Any Girl I Want

Diane Wegner

Independent release, 2000

REVIEW BY: Christopher Thelen

ORIGINALLY PUBLISHED: 12/08/2000

What would happen if Jewel, the Indigo Girls and Melissa Etheridge got together and formed a band?

I think I got a glimpse of that team when I listened to ...Any Girl I Want from Minneapolis-based folk-rocker Diane Wegner. (Her vocal style had me thinking for a while that I was listening to Jewel, only this had more of a rock edge at times.) And while the overall pattern of her music is a tad uneven (mostly due to the switching between electric and acoustic guitar orientation), there is more than just a hint of promise in this work.

Wegner has been described by the press as "a passionate feminist humanist" -- and, I'm sorry, but I don't have a clue what the hell this is supposed to mean. What I know is that Wegner writes songs that have the ability to make the listener think, even if their viewpoint is different from that of Wegner's.my_heart_sings_the_harmony_web_ad_alt_250

Case in point: "The Bible Tells Me So," a song which, on one side, could be a pro-choice anthem which mocks the religious right for their narrow-mindedness. (Save your angry e-mails; I was once on that side of the fence.) But the slant does not necessarily have to be on the abortion viewpoint; one way I heard this song was a criticism, again of the religious right, for refusing to accept any beliefs or personal creeds which they didn't subscribe to, and how their own beliefs could be turned on them. Now that we've opened up a debate "can of worms" that could fill several episodes of "Meet The Press," we'll move on.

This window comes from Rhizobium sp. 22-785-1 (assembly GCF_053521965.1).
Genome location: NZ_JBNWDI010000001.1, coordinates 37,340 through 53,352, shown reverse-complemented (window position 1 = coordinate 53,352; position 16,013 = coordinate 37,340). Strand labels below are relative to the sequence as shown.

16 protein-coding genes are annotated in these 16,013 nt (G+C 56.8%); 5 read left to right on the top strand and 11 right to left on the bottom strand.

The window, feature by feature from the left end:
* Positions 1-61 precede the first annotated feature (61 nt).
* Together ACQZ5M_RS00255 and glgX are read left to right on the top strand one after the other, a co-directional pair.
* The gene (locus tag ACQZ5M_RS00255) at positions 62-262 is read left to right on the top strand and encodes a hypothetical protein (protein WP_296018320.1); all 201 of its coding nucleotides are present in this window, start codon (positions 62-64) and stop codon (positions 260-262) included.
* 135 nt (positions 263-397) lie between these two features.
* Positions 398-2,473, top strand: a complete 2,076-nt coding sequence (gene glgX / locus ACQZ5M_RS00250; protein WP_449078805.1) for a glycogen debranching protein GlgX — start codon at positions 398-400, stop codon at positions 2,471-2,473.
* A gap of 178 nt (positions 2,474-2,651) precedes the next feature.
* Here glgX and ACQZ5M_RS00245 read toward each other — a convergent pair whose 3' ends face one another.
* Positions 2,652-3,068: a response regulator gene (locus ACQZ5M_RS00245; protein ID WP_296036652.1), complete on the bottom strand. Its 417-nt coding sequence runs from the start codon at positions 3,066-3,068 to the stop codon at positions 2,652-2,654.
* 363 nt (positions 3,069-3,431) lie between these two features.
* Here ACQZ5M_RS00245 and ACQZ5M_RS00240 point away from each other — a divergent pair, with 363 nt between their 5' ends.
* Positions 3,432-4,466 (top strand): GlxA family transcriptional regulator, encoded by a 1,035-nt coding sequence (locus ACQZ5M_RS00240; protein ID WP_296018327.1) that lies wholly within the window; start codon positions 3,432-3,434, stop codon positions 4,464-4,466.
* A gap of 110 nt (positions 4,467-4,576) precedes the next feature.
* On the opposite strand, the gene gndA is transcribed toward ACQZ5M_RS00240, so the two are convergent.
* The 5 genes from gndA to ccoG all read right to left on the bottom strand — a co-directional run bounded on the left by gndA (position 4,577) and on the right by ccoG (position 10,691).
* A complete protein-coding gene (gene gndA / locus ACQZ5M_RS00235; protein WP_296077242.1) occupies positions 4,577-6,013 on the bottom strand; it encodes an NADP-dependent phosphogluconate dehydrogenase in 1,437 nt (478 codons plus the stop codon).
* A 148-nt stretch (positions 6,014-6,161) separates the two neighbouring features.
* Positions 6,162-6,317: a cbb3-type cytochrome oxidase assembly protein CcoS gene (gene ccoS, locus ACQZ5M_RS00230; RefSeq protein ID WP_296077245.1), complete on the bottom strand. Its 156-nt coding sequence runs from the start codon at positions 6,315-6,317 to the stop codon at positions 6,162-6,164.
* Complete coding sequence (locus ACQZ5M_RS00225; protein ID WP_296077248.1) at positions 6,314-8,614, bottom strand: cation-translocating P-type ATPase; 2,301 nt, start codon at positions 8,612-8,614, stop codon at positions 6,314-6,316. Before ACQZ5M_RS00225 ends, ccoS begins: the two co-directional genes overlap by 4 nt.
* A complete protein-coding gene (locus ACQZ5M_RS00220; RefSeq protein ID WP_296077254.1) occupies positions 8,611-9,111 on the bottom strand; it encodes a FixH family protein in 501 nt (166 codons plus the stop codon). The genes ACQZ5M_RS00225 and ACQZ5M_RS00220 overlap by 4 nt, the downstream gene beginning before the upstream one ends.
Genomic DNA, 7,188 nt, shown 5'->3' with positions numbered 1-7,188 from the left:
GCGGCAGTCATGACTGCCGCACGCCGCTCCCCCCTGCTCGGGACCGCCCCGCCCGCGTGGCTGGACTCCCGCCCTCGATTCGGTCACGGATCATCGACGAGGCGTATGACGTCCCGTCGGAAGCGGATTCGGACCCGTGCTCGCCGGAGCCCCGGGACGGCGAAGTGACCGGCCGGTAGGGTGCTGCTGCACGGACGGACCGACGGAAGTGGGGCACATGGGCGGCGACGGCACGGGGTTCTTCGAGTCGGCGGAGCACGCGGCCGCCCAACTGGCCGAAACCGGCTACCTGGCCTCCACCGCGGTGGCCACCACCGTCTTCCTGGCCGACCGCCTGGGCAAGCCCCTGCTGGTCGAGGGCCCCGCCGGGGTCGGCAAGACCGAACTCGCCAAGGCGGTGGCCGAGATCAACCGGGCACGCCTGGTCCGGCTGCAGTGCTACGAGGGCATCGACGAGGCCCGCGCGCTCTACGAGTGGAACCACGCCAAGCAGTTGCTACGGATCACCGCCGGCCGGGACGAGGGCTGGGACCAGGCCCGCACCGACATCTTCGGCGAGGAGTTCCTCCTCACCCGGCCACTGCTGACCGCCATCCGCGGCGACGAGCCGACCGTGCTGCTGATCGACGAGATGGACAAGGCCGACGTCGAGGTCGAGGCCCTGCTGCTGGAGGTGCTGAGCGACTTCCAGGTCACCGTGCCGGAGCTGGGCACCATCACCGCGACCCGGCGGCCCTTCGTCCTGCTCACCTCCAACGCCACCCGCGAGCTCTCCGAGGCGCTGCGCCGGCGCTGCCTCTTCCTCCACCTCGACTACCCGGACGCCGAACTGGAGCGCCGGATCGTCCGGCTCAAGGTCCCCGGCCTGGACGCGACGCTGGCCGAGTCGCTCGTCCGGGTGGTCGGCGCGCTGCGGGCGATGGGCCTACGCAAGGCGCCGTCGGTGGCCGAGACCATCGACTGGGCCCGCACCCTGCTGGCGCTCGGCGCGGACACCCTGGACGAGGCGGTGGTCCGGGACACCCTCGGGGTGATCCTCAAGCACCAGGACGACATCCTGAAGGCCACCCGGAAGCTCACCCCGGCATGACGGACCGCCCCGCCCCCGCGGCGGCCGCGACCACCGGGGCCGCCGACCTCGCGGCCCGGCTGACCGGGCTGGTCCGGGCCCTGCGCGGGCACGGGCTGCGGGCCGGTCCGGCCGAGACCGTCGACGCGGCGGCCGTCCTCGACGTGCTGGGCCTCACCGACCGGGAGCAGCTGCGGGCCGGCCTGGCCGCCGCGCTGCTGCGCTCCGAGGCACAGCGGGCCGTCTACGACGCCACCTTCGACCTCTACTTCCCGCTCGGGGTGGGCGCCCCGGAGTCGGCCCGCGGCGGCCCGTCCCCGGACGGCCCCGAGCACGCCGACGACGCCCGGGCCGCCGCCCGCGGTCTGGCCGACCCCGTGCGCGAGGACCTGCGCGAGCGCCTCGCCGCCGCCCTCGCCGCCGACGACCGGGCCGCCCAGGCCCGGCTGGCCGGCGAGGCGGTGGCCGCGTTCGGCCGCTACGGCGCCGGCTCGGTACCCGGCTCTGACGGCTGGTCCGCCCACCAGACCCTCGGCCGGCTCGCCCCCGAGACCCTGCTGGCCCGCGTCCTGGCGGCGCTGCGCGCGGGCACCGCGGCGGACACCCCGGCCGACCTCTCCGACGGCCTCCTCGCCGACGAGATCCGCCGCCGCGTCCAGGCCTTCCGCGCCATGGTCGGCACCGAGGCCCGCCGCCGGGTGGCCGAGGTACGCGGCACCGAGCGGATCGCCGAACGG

Wegner proves that she can pull on the heartstrings as well as push the listener's hot buttons, as she does on the album's closer "Henry," a message of love to a deceased relative (grandfather?). It's a touching tribute that should make parents go home and hug their children that much tighter. On a slightly related tangent, "Paper Flowers" tells the tale of lost love and how a simple gift becomes a painful reminder of what once was.

Not everything on ...Any Girl I Want is this powerful, though. It sometimes feels that when Wegner switches focus from acoustic guitar to a more rock-oriented beat, she loses her equillibrium briefly. This is noted on the shift between the album's title track opener and "The Way You Love Me".

Still, Wegner has more hits than misses, and even though tracks like "Private Pain," "What Went Wrong?" and "No One Like Me" have great promise, I get the feeling that Wegner is still growing into her shoes as a songwriter, and her best work still lies ahead of her. With a little more time and seasoning, she could well eclipse any of the three artists mentioned at the start of this review.

...Any Girl I Want is an impressive outing, stumbles and all, and should be a sign of things to come from Wegner.

Rating: B-

User Rating: Not Yet Rated


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